Recently I got a voicemail from an old employee. I was caught off guard because, without being specific, he proceeded to thank me repeatedly. This was someone that had worked for me and I had mentored for 2 years. Although I was happy to help, I more so wanted to know what I had done right. When I returned his call he told me that he was thanking me for investing in him. He said that at his new job he was getting a lot of positive feedback on his performance and he knew it was due to the time he spent at my store. He said that he felt equipped for his new role only because of how he had grown in his old position.

This call made my day! Why? Because mentoring someone is hard work. Because when you’re in the thick of it, you HOPE it will pay off but you don’t know. And because sometimes your hardest workers are your most stubborn learners. It’s true!

Here are 2 secrets of mentorship that I’ve learned:


  1. It WILL be difficult sometimes. You will question if you are leading them in the right way. You will wonder if you are really helping them grow. They will require your time, which often times feels limited at best. You will be hard on them and wonder if they know that you are pushing them to be their best. If you are their boss as well, you may struggle with helping them to grow while still demanding the best for your business.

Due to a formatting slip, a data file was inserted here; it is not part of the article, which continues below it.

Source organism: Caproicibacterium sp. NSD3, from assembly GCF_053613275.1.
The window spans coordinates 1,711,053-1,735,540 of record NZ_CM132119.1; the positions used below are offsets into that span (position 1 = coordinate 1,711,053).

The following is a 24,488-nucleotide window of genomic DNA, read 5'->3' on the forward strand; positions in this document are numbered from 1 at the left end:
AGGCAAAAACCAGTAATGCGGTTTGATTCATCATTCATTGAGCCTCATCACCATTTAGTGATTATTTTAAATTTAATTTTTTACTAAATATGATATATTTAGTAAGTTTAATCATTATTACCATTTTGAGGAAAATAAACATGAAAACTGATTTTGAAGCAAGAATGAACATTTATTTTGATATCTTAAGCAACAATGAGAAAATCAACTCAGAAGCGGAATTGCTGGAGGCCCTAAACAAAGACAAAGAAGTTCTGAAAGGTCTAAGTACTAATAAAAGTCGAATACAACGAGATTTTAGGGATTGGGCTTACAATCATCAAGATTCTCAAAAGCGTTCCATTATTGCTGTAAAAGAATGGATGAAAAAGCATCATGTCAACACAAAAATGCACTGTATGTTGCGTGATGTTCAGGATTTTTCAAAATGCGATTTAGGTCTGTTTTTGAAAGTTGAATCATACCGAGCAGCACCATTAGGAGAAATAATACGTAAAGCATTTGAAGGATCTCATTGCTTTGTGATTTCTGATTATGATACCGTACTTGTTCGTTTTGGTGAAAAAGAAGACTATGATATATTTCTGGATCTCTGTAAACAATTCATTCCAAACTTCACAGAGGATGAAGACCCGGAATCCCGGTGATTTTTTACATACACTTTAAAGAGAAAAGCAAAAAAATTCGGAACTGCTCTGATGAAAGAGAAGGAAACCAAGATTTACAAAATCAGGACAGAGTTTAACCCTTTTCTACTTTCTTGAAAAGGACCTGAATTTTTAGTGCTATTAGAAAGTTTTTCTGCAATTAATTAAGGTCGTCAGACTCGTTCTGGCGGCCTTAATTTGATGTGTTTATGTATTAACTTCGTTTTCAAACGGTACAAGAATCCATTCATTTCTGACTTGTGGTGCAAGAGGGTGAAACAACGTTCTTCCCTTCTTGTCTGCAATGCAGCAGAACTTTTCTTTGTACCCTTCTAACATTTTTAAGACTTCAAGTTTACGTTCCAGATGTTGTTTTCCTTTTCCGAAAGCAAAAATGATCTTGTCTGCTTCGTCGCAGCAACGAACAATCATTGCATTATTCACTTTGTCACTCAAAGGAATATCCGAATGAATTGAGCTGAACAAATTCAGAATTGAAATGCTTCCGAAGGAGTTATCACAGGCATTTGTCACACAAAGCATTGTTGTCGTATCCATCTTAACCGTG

2. It WILL be worth it. You will grow in your own knowledge of why you handle things as you do. You will look back on the difficult times with a smile, because the difficulty produced growth. You will see them grow in their own strength, confidence, and work ethic. You will learn from them and their own unique abilities and the way they view the world. Simply put, you will both grow from your time spent working together.


At some point, you will probably part ways just as this employee did when he moved across the country. However, the time you’ve invested in that person, the work they’ve done on their own, and the things they teach you along the way are never lost but simply reinvested at a new location. And just every now and then if you get a phone call like the one I did, you will know that mentorship doesn’t just work, it rocks!

Have you ever been mentored before? What is one thing you learned? If you’re mentoring someone now, what is one thing you hope they learn from you? If you could choose from any leader, who would you choose as your dream mentor?

Andrea Lehmkuhler